Temple Approved for a Eugene Washington PCORI Engagement Award Program for a Project on Racial and Sex-Specific Cardiovascular Disease Disparities in COVID-19
A team at the Lewis Katz School of Medicine at Temple University (LKSOM), in collaboration with the Office of Community-Engaged Research and Practice at Temple University’s College of Public Health, has been approved for a $150,000 funding award through the Eugene Washington PCORI Engagement Awards program, an initiative of the Patient-Centered Outcomes Research Institute (PCORI). The funds will support establishment of a research ready community partnership focused on developing a set of priorities and an agenda for research on Racial and Sex-Specific Cardiovascular Disease Disparities in COVID-19.
Deborah L. Crabbe, MD, FACC, FAHA, Professor of Medicine at LKSOM, will lead the engagement project at the Lewis Katz School of Medicine.The goal of this award is to incorporate the perspectives of African American and female patients in developing research priorities and a research agenda related to COVID-19. The project will use narrative medicine principles to build a strong, patient-centered narrative. These narratives will be used to identify questions suitable for research using the American Heart Association COVID-19 CVD Quality Improvement Registry. The project will establish a COVID-19 research advisory council at Temple University in Philadelphia, PA.
The project will build a community of patients and other stakeholders and equip them to participate as meaningful partners in patient centered outcomes research. The funding provided with this award will establish a network of patients and key stakeholders to collaborate on developing a research agenda and to set research priorities to address the racial/sex-specific cardiovascular disease disparities observed in COVID-19. The goal of this project is to incorporate the needs, preferences and perspectives of African American and female patients in developing research priorities and contributing to the future design of research on the cardiovascular complications related to COVID-19. The end-product will be a research ready network, a prioritized research agenda for COVID-19, and a pathway for dissemination of new information into the stakeholder community.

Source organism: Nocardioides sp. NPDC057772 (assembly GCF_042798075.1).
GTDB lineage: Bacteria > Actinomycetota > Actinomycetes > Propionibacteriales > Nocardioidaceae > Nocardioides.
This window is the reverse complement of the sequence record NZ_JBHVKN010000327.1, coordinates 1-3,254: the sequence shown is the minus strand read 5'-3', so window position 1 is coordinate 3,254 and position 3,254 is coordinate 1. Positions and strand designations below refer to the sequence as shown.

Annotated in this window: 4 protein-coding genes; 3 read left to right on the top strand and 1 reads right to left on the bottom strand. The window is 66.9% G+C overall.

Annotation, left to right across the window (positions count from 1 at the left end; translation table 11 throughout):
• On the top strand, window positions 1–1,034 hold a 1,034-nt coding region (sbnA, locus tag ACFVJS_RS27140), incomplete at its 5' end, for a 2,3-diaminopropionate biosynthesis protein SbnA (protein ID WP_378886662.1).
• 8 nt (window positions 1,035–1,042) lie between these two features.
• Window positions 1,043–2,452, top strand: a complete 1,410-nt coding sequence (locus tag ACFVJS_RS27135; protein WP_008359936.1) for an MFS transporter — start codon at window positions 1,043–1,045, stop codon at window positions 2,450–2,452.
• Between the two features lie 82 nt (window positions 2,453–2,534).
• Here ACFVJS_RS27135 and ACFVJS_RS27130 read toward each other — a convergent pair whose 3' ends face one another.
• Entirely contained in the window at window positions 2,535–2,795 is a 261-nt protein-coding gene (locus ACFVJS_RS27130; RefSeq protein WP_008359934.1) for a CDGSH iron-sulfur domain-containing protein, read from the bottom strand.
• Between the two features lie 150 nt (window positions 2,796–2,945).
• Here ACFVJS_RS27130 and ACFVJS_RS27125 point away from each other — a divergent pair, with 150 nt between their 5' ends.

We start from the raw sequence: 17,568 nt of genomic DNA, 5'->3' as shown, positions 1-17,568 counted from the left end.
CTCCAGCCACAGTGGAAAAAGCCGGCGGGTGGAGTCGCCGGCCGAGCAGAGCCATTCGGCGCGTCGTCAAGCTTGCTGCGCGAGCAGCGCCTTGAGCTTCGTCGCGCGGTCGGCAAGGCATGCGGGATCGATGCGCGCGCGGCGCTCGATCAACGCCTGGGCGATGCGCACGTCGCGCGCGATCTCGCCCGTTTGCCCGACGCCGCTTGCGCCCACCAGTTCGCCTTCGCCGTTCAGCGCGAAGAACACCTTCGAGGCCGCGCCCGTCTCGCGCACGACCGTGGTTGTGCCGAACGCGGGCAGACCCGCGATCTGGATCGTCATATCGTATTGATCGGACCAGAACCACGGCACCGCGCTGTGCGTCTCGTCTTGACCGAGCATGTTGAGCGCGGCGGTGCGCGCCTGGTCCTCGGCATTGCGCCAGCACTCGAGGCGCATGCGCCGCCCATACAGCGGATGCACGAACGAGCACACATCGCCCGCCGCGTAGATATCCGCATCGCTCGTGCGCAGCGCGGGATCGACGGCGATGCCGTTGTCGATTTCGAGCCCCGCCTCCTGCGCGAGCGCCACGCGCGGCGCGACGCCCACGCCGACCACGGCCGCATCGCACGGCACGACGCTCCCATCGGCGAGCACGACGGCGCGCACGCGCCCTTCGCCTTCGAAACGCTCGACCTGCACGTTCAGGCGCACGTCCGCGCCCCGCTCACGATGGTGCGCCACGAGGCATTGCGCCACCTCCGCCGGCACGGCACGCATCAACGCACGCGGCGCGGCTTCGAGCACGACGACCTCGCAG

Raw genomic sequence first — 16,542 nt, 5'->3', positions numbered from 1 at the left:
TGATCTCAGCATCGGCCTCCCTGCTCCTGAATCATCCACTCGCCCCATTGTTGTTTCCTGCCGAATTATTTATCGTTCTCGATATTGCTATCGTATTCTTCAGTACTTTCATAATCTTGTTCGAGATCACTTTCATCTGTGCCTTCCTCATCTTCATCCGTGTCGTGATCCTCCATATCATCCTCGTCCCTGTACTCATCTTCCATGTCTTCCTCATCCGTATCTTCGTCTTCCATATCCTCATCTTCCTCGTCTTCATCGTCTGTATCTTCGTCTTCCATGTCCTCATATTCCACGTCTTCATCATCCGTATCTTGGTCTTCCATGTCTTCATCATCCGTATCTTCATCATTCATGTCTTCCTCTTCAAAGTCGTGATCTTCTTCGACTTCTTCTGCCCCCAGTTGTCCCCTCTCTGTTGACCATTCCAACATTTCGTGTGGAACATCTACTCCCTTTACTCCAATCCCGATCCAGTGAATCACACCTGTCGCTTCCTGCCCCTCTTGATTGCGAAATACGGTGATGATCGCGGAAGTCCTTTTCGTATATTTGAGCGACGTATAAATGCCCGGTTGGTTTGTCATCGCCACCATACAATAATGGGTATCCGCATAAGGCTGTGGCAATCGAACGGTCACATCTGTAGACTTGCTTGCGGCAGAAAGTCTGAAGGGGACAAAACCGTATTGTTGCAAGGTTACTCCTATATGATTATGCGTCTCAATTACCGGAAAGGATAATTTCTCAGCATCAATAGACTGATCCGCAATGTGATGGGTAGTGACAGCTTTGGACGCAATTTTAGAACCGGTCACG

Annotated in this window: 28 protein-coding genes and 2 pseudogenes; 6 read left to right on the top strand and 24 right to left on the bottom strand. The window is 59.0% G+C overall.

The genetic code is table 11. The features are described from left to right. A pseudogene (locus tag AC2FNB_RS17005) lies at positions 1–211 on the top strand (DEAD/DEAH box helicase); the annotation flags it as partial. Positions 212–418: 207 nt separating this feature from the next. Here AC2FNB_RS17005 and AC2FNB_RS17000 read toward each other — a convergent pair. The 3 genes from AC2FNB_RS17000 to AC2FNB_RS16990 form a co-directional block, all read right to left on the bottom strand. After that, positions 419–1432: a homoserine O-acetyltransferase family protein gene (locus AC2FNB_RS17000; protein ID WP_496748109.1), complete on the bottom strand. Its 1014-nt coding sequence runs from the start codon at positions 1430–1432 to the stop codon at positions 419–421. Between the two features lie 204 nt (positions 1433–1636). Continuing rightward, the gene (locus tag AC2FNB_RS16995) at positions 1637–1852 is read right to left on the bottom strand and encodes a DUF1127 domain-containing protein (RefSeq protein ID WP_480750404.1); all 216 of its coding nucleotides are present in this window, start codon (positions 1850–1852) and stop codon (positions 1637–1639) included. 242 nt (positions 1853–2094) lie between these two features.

This award enhances both the Temple Heart and Vascular Institute’s and the Office of Community-Engaged Research and Practice’s commitment to support Cardiovascular Equity for the residents of North Philadelphia. “This project will give both African Americans and women residents a voice in solving the complex problems related to COVID-19 in their community,” said Dr. Crabbe.
Heather Gardiner, PhD, Director, Office of Community-Engaged Research and Practice, Associate Professor and Director, Health Disparities Research Lab in the College of Public Health at Temple University, will co-lead the project. Dr. Gardiner also highlighted the importance of the project to health equity, stating that the project “is a critical first step toward understanding and alleviating the disparities in health outcomes that COVID-19 has only made worse for communities of color.”
The Building Capacity for a PCORI Agenda on Racial and Sex-Specific Disparities in Cardiovascular Disease in COVID-19 project is part of a portfolio of projects that PCORI has funded to help develop a community of patients and other stakeholders equipped to participate as partners in comparative clinical effectiveness research (CER) and disseminate PCORI-funded study results. Through the Engagement Award Program, PCORI is creating an expansive network of individuals, communities and organizations interested in and able to participate in, share, and use patient-centered CER. According to Jean Slutsky, PCORI’s Chief Engagement and Dissemination Officer, “This project was selected for Engagement Award funding because it will build a community equipped to participate as partners in CER and develop partnerships and infrastructure to disseminate PCORI-funded research results. We look forward to working with Temple University throughout the course of their 12-month project.”